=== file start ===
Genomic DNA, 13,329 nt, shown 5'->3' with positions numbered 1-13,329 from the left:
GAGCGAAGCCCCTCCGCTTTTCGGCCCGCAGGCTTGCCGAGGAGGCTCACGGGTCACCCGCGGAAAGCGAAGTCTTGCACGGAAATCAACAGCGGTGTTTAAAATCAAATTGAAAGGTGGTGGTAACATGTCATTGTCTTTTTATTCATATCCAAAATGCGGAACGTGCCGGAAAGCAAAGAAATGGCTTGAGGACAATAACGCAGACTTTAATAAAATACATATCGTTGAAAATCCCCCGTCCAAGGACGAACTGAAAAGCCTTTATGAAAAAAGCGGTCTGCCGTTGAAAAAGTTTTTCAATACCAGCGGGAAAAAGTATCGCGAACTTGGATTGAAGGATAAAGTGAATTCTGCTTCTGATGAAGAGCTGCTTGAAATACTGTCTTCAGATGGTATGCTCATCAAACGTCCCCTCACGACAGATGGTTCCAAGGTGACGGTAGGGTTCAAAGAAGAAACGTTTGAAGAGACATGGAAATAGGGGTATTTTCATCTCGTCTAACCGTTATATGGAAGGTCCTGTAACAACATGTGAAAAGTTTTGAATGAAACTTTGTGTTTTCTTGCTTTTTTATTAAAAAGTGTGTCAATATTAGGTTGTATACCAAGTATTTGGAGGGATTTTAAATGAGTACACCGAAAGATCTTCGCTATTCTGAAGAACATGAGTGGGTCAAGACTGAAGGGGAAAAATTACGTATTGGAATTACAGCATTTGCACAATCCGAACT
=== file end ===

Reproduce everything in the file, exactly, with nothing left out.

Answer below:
Genomic DNA, 13,329 nt, shown 5'->3' with positions numbered 1-13,329 from the left:
GAGCGAAGCCCCTCCGCTTTTCGGCCCGCAGGCTTGCCGAGGAGGCTCACGGGTCACCCGCGGAAAGCGAAGTCTTGCACGGAAATCAACAGCGGTGTTTAAAATCAAATTGAAAGGTGGTGGTAACATGTCATTGTCTTTTTATTCATATCCAAAATGCGGAACGTGCCGGAAAGCAAAGAAATGGCTTGAGGACAATAACGCAGACTTTAATAAAATACATATCGTTGAAAATCCCCCGTCCAAGGACGAACTGAAAAGCCTTTATGAAAAAAGCGGTCTGCCGTTGAAAAAGTTTTTCAATACCAGCGGGAAAAAGTATCGCGAACTTGGATTGAAGGATAAAGTGAATTCTGCTTCTGATGAAGAGCTGCTTGAAATACTGTCTTCAGATGGTATGCTCATCAAACGTCCCCTCACGACAGATGGTTCCAAGGTGACGGTAGGGTTCAAAGAAGAAACGTTTGAAGAGACATGGAAATAGGGGTATTTTCATCTCGTCTAACCGTTATATGGAAGGTCCTGTAACAACATGTGAAAAGTTTTGAATGAAACTTTGTGTTTTCTTGCTTTTTTATTAAAAAGTGTGTCAATATTAGGTTGTATACCAAGTATTTGGAGGGATTTTAAATGAGTACACCGAAAGATCTTCGCTATTCTGAAGAACATGAGTGGGTCAAGACTGAAGGGGAAAAATTACGTATTGGAATTACAGCATTTGCACAATCCGAACT